Definitions

azederach

Melia azedarach

Commonly called Persian Lilac, White Cedar, Chinaberry or Bead Tree, Melia azedarach(syn. M. australis, M. japonica, M. sempervivens), is a deciduous tree in the mahogany family Meliaceae, native to India, southern China and Australia. In South Africa it is commonly but erroneously called Syringa, which is in fact the lilac genus. The genus Melia includes four other species, occurring from southeast Asia to northern Australia. They are all deciduous or semi-evergreen small trees.

The adult tree has a rounded crown, and measures between 7 and 12 metres in height. The flowers are small and fragrant, with five pale purple or lilac petals, growing in clusters. The fruit is a drupe, marble-sized, light yellow at maturity, hanging on the tree all winter, and gradually becoming wrinkled and almost white.

The leaves are up to 50 cm long, alternate, long-petioled, 2 or 3 times compound (odd-pinnate); the leaflets are dark green above and lighter green below, with serrate margins. They have been used as a natural insecticide to keep with stored food, but must not be eaten as they are highly poisonous. A diluted infusion of leaves and trees has been used in the past to induce uterus relaxation.

Uses and ecology

The main utility of chinaberry is its timber. This is of medium density, and ranges in colour from light brown to dark red. In appearance it is readily confused with the unrelated Tectona grandis (Burmese Teak). Melia azedarach in keeping with other members of the family Meliaceae has a timber of high quality, but as opposed to many almost-extinct species of mahoganys it is under-utilised. Seasoning is relatively simple in that planks dry without cracking or warping and are resistant to fungal infection. Also known as Ghoda neem (Ghoda meaning horse) in Bengali and Vilayati (foreign) neem in Bundelkhand region, Dharek in Punjab region and Bakain in East Uttar Pradesh and Jharkhand region of India. The taste of the leaves are not so bitter as Neem (Azaderachta indica).

The hard, 5-grooved seeds were widely used for making rosaries and other products requiring beads, before their replacement by modern plastics.

The flowers are unattractive to bees and butterflies. Though some hummingbirds like Sapphire-spangled Emerald (Amazilia lactea), Glittering-bellied Emerald (Chlorostilbon lucidus) and Planalto Hermit (Phaethornis pretrei) have been recorded to feed on and pollinate the flowers, these too only take it opportunistically.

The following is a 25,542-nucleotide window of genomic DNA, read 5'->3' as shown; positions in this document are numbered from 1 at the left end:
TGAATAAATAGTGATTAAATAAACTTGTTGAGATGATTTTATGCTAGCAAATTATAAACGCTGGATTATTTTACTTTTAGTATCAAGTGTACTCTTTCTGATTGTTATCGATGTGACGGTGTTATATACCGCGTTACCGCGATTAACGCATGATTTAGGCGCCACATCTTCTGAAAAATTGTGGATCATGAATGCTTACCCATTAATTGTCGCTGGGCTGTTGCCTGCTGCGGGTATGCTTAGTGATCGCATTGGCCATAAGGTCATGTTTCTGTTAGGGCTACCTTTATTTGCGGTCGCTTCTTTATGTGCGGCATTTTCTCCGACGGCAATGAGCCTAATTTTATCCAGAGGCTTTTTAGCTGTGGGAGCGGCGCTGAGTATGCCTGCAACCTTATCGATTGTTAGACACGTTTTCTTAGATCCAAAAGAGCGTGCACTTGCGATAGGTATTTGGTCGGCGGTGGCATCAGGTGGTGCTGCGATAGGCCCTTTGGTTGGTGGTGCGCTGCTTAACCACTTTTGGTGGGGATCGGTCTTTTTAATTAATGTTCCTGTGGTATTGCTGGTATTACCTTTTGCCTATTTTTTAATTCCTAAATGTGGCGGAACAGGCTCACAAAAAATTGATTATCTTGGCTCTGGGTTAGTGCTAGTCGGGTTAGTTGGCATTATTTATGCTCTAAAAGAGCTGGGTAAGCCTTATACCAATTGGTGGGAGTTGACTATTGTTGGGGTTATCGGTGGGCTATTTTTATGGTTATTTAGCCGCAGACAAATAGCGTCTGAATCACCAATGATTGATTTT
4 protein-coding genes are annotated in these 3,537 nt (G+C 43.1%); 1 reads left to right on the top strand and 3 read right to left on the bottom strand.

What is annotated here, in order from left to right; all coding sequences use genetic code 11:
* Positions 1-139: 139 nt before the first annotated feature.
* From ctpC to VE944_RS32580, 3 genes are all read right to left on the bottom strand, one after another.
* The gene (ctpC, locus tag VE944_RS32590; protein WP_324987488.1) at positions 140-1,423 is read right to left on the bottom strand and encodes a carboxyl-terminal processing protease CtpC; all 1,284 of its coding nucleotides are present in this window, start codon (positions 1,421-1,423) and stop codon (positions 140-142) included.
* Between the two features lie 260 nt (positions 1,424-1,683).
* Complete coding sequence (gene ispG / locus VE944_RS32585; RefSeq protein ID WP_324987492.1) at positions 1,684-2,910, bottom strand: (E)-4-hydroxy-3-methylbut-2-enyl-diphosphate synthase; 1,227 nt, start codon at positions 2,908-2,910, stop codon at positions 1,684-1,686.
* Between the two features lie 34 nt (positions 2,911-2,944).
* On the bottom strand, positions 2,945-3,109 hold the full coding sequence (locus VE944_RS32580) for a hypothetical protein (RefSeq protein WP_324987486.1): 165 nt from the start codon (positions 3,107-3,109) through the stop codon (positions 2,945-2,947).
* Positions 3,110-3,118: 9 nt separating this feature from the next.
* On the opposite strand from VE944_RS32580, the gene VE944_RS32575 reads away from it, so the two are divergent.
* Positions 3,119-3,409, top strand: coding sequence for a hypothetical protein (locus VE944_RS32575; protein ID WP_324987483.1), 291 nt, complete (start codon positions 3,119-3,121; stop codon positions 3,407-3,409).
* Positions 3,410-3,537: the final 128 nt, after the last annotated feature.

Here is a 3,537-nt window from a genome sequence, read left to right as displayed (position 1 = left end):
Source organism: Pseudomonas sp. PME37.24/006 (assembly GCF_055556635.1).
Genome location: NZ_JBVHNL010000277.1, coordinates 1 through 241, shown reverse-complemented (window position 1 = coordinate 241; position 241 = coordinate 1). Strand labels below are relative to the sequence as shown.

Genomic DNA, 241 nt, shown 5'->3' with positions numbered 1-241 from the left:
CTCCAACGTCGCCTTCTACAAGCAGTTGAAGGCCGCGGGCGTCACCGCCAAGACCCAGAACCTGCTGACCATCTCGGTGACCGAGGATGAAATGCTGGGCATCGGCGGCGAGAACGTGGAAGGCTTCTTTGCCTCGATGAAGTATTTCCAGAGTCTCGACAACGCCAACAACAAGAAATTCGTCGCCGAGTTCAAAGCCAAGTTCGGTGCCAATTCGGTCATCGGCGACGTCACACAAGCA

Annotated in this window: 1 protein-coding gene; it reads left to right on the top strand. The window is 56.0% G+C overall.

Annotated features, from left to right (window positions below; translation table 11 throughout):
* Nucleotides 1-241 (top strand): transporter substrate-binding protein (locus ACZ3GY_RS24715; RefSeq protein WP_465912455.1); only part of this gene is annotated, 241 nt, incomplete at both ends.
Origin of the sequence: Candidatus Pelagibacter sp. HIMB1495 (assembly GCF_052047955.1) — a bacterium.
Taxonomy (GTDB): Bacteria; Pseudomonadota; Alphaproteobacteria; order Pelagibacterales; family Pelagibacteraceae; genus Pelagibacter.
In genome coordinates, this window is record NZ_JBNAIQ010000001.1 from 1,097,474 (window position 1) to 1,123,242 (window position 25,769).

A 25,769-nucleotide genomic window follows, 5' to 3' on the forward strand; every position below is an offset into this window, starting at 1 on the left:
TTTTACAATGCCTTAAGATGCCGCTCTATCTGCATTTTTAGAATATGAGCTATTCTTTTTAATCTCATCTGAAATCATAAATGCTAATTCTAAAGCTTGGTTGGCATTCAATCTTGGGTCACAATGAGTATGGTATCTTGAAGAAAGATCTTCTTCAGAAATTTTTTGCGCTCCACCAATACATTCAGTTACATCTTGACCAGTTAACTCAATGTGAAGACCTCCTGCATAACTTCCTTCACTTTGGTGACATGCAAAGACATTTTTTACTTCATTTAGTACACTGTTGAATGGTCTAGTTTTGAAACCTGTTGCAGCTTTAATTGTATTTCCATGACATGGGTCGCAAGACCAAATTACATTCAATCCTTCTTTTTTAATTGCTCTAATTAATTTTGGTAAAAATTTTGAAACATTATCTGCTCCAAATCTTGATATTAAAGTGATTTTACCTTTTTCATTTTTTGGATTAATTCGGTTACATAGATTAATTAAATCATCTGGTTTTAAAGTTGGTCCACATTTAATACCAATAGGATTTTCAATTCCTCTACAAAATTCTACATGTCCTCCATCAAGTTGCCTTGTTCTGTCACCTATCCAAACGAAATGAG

Toxicity

Fruits are poisonous to humans if eaten in quantity. However, like the Yew tree, these toxins are not harmful to birds, who gorge themselves on the fruit, eventually reaching a "drunken" state. The toxins are neurotoxins and unidentified resins, found mainly in the fruits. Some birds are able to eat the fruit, spreading the seeds in their droppings. The first symptoms of poisoning appear a few hours after ingestion. They may include loss of appetite, vomiting, constipation or diarrhea, bloody faeces, stomach pain, pulmonary congestion, cardiac arrest, rigidity, lack of coordination and general weakness. Death may take place after about 24 hours. Like in relatives, tetranortriterpenoids consititute an important toxic principle. These are chemically related to Azadirachtin, the primary insecticidal compound in the commercially important Neem oil. These compounds are probably related to the wood and seed's resistance to pest infestation, and maybe to the unattractiveness of the flowers to animals.

As invasive species

The plant was introduced around 1830 as an ornamental in the United States (South Carolina and Georgia) and widely planted in southern states. Today it is considered an invasive species by some groups as far north as Virginia and Oklahoma. But nurseries continue to sell the trees, and seeds are also widely available. It has become naturalized to tropical and warm temperate regions of the Americas and is planted in similar climates around the world. Besides the problem of toxicity, its usefulness as a shade tree in urban areas is diminished by its tendency to sprout where unwanted and to turn sidewalks into dangerously slippery surfaces when the fruits fall, though this is not a problem where songbird populations are in good shape. As noted above, the possibility of commercially profitable over-exploitation of feral stands remains largely unexplored.

Gallery

Footnotes

References

  • (2005): Beija-flores (Aves, Trochilidae) e seus recursos florais em uma área urbana do Sul do Brasil [Hummingbirds (Aves, Trochilidae) and their flowers in an urban area of southern Brazil]. [Portuguese with English abstract] Revista Brasileira de Zoologia 22(1): 51–59. PDF fulltext
  • (2005): ''Melia azedarach. In: Identification and Biology of Non-Native Plants in Florida's Natural Areas: 96-97. Version of 2005-SEP-05. PDF fulltext
  • (1997): Melia azedarach. In: Poisonous Plants of North Carolina. Retrieved 2008-JAN-26.

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